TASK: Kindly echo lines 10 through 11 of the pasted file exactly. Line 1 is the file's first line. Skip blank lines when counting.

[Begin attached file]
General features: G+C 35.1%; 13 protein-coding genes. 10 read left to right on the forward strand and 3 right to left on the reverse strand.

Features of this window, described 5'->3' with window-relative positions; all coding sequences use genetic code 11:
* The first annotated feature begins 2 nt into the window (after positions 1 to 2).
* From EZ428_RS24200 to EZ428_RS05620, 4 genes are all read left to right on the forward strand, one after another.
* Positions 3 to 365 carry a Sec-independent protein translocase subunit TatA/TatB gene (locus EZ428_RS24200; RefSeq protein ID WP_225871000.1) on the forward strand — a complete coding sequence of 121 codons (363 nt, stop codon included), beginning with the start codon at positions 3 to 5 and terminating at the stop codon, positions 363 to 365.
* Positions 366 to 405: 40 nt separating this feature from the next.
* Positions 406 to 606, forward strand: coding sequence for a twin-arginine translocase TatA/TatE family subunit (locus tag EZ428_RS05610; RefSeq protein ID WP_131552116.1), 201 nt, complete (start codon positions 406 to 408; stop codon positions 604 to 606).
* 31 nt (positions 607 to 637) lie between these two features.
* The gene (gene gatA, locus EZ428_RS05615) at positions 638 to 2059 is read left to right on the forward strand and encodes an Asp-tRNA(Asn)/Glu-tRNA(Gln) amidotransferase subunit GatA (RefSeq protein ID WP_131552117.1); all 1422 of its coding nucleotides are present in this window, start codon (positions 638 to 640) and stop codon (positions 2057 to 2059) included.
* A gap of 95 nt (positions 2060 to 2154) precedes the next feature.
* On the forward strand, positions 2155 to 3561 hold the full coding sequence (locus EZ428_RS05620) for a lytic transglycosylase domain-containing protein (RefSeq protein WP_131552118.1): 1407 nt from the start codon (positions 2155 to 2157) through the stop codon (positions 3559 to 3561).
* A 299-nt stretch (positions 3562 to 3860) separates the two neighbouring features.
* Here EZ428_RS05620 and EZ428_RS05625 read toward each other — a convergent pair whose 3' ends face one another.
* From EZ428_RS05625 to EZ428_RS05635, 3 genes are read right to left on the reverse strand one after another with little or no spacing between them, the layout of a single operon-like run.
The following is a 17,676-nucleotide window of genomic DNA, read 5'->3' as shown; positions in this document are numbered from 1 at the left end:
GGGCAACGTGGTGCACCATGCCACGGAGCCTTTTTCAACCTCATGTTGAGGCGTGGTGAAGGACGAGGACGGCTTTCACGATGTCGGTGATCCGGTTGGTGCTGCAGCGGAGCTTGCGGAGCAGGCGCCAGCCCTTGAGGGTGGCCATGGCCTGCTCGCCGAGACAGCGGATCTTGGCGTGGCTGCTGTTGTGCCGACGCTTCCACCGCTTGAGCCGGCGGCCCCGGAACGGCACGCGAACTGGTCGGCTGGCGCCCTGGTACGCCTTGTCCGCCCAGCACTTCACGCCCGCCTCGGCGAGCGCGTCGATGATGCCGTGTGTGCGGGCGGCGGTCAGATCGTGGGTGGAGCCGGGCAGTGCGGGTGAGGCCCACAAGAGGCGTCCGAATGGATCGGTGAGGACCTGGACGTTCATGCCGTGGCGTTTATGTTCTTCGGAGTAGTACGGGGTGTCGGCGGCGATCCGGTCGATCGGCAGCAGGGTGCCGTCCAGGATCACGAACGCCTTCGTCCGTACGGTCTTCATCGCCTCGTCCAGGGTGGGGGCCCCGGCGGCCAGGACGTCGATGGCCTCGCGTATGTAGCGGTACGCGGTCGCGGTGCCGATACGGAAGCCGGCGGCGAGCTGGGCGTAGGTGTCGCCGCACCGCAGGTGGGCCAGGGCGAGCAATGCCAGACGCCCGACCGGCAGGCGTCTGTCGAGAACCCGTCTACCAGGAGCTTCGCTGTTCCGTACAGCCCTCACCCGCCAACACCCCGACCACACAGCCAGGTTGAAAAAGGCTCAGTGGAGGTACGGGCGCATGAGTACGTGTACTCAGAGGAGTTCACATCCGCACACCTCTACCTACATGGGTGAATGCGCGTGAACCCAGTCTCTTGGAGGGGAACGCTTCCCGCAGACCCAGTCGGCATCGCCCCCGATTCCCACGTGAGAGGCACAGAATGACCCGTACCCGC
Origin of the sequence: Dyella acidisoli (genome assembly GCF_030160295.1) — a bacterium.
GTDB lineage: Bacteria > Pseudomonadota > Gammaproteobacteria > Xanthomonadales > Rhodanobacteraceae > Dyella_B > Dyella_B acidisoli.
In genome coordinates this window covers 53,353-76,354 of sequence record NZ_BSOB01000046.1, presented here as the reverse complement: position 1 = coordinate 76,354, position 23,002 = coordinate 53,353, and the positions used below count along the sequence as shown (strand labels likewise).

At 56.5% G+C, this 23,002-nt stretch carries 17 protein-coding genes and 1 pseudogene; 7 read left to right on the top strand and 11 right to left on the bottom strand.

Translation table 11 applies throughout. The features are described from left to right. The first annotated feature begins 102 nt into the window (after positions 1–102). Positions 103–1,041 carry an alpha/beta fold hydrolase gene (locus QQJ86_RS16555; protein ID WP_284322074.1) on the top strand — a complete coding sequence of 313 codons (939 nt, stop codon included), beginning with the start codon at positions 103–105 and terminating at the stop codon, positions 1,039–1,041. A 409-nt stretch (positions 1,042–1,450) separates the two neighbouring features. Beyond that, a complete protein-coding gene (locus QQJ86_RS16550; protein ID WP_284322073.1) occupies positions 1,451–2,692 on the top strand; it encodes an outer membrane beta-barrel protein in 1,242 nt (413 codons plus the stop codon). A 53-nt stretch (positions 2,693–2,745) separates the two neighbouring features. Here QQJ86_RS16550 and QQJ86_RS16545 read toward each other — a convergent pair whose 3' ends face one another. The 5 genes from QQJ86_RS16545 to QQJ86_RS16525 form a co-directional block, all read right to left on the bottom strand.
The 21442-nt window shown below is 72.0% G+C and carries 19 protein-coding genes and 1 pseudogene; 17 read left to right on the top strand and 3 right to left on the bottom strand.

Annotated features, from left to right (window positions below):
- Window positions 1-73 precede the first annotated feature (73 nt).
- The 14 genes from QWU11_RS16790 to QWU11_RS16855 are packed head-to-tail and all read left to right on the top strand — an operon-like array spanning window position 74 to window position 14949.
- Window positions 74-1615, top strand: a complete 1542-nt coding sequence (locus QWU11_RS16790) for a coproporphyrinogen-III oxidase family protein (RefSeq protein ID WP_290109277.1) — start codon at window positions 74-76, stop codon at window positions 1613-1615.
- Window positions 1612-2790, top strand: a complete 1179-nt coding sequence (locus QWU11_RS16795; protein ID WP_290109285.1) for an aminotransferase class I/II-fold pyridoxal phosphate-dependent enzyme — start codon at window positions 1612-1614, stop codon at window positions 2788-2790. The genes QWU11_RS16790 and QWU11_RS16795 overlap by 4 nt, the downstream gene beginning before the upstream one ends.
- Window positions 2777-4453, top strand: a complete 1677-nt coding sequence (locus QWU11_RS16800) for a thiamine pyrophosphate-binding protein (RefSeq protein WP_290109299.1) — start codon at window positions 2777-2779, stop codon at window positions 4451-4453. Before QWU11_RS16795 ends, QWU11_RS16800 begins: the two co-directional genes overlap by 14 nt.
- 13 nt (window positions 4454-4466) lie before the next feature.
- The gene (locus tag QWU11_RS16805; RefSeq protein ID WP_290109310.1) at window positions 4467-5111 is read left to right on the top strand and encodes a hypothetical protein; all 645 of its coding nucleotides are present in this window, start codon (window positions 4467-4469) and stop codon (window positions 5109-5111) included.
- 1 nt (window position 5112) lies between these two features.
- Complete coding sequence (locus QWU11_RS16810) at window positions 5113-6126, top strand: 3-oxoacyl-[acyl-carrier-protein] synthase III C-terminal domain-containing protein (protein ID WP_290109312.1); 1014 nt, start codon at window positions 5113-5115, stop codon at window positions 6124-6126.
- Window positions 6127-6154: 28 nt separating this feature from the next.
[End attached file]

* A gap of 95 nt (positions 2060 to 2154) precedes the next feature.
* On the forward strand, positions 2155 to 3561 hold the full coding sequence (locus EZ428_RS05620) for a lytic transglycosylase domain-containing protein (RefSeq protein WP_131552118.1): 1407 nt from the start codon (positions 2155 to 2157) through the stop codon (positions 3559 to 3561).